Fewer women than men feel ready to resume their student loan payments
For the past 16 months, the government has allowed federal student loan borrowers to put their (interest-free) repayment on hold to provide relief amid the coronavirus pandemic. This break – technically called “emergency abstention” – is expected to expire at the end of January.
But according to the results of our latest Student Loan Hero survey, many borrowers are not ready to start paying again.
In fact, nearly one in three people with a student loan said they were not ready to resume repayment. And that number was almost twice as high for women as it was for men.
- Despite the abstention, almost half of the borrowers continued to progress towards debt repayment. (Read more)
- Borrowers are slightly less optimistic than they were in January about whether the Biden administration will have a positive impact on their student debt. (Read more)
- 24% of borrowers believe it is extremely likely all their debt will be canceled during Biden’s four-year tenure. (Read more)
- Canceling the student loan would help many borrowers meet their financial goals. For example, 39% said they could buy a house if all their loans were canceled. (Read more)
- 86% of student borrowers say they are negatively impacted of their student debt. (Read more)
Twice as many women as men are unwilling to resume student loan payments
From March 2020, the the government offered relief to most federal student loan borrowers: no payments were due and no interest would be charged during this period. In other words, you could stop paying off your loans without having to worry about falling behind or accumulating interest charges.
This emergency abstention period was extended twice, but it is now due to expire on January 31, 2022. If the current administration does not extend the relief again, borrowers will have to resume their payments normally and their usual interest rates will also return.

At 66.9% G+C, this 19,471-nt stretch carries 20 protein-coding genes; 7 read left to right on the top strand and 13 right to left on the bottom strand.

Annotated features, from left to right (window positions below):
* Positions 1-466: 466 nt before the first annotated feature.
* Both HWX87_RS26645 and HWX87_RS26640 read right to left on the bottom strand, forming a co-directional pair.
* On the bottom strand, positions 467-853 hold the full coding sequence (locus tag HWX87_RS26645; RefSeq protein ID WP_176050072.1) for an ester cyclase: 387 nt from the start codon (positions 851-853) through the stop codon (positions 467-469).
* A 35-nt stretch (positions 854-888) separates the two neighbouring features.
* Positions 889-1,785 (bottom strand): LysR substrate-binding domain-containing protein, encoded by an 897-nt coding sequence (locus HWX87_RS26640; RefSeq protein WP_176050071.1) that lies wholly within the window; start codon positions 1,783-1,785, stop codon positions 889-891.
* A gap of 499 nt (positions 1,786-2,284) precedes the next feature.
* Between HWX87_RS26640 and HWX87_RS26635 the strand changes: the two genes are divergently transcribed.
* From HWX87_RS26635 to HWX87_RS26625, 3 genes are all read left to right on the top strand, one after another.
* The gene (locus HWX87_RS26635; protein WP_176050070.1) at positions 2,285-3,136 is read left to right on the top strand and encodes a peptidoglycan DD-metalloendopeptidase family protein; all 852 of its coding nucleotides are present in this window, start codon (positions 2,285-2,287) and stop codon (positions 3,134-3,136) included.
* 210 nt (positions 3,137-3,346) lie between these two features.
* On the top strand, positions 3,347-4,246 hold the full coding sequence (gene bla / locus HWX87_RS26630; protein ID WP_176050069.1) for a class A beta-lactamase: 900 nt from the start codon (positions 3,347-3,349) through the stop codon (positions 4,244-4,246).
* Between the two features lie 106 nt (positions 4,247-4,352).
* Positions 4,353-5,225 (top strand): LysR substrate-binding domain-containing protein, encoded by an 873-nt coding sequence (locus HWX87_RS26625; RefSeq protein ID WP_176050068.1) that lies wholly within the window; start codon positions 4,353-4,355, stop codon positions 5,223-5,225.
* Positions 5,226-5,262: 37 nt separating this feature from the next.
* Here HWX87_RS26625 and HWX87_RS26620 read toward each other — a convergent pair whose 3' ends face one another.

However, not everyone feels financially ready. Our survey found that 31% of borrowers are not ready to resume student payments on their loans if the abstention ends.
Women were much more likely than men (40% vs. 21%) to say they did not feel ready to start repayments again. This suggests that women – who often face a wage gap with their male peers – may be in a weaker financial position than men at this point in the pandemic and may struggle to pay their monthly student loan payments.
While many borrowers don’t feel ready to resume their student loan payments, other borrowers do from the start.
Our survey found that almost half of borrowers (47%) continued to repay their loans, despite the abstention relief.
Almost one in five (18%) continued to make payments every month, while 29% made some payments, but not every month. Continued repayment during this period may have helped some borrowers reduce their debt faster than they normally would, thanks to the break in interest charges.
This ability to speed up repayment may be one of the reasons 52% of borrowers said they were satisfied with the way they had handled their student loan debt in the past year.
Borrowers are slightly less optimistic, but still think forgiveness is possible
When President Biden was first sworn in, many borrowers (69%) believed his administration would have a positive impact on their student loans, according to a previous study on the Hero student loan.
Now, more than six months after starting Biden’s presidency, that number has dropped to 60%.